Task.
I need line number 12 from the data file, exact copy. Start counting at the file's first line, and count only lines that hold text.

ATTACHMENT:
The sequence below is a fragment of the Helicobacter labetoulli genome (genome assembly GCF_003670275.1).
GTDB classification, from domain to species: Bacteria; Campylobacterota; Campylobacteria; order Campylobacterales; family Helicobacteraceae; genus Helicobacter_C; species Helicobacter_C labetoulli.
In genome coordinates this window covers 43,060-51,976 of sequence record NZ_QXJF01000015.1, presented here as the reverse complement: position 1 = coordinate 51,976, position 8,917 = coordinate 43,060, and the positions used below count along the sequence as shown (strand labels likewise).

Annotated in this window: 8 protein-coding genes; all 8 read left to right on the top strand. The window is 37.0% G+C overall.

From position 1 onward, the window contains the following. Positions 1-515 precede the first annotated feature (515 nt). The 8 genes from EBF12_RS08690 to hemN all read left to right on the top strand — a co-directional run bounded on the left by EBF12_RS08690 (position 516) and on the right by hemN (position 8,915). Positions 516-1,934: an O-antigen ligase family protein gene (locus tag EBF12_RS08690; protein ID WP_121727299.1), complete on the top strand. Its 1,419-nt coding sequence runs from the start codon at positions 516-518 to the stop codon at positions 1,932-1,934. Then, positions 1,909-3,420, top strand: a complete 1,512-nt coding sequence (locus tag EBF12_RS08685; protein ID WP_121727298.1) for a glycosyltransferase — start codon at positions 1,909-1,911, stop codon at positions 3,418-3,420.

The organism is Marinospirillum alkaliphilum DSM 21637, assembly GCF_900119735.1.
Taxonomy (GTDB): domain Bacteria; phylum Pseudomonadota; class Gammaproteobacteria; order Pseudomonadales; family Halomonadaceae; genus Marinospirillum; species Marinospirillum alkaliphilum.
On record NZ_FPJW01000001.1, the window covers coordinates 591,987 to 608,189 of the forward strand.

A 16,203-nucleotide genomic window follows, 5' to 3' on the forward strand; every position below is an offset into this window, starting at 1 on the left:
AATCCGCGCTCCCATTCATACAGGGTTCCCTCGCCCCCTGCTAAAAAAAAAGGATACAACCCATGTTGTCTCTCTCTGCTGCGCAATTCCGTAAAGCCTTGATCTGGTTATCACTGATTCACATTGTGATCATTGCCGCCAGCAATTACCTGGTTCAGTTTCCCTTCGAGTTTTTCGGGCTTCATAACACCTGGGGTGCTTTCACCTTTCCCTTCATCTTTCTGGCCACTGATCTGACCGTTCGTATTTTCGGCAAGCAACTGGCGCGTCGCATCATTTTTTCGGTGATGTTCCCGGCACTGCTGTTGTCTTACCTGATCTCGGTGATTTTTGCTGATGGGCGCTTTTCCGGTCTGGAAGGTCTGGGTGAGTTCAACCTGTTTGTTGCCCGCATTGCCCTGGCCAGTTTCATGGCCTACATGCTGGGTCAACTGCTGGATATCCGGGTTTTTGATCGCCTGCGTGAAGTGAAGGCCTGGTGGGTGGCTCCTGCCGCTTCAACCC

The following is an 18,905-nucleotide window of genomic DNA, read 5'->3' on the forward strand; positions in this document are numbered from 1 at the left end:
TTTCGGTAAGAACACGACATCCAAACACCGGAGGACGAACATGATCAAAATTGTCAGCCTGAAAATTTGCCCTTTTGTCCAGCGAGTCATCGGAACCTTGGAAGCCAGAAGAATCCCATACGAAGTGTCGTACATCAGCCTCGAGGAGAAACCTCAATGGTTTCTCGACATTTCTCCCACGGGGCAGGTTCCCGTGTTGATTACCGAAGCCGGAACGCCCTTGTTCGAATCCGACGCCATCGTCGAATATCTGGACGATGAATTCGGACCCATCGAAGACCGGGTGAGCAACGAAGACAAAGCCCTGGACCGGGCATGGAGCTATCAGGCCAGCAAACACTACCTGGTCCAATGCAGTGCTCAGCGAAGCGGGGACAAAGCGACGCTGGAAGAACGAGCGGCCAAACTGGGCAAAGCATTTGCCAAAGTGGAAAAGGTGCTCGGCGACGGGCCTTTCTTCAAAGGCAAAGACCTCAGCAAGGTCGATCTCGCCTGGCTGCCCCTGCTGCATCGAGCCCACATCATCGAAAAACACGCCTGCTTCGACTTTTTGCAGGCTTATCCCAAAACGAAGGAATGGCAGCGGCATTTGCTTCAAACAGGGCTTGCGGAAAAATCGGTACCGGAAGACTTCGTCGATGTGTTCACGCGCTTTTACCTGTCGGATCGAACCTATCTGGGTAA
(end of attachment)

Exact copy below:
TTTCGGTAAGAACACGACATCCAAACACCGGAGGACGAACATGATCAAAATTGTCAGCCTGAAAATTTGCCCTTTTGTCCAGCGAGTCATCGGAACCTTGGAAGCCAGAAGAATCCCATACGAAGTGTCGTACATCAGCCTCGAGGAGAAACCTCAATGGTTTCTCGACATTTCTCCCACGGGGCAGGTTCCCGTGTTGATTACCGAAGCCGGAACGCCCTTGTTCGAATCCGACGCCATCGTCGAATATCTGGACGATGAATTCGGACCCATCGAAGACCGGGTGAGCAACGAAGACAAAGCCCTGGACCGGGCATGGAGCTATCAGGCCAGCAAACACTACCTGGTCCAATGCAGTGCTCAGCGAAGCGGGGACAAAGCGACGCTGGAAGAACGAGCGGCCAAACTGGGCAAAGCATTTGCCAAAGTGGAAAAGGTGCTCGGCGACGGGCCTTTCTTCAAAGGCAAAGACCTCAGCAAGGTCGATCTCGCCTGGCTGCCCCTGCTGCATCGAGCCCACATCATCGAAAAACACGCCTGCTTCGACTTTTTGCAGGCTTATCCCAAAACGAAGGAATGGCAGCGGCATTTGCTTCAAACAGGGCTTGCGGAAAAATCGGTACCGGAAGACTTCGTCGATGTGTTCACGCGCTTTTACCTGTCGGATCGAACCTATCTGGGTAA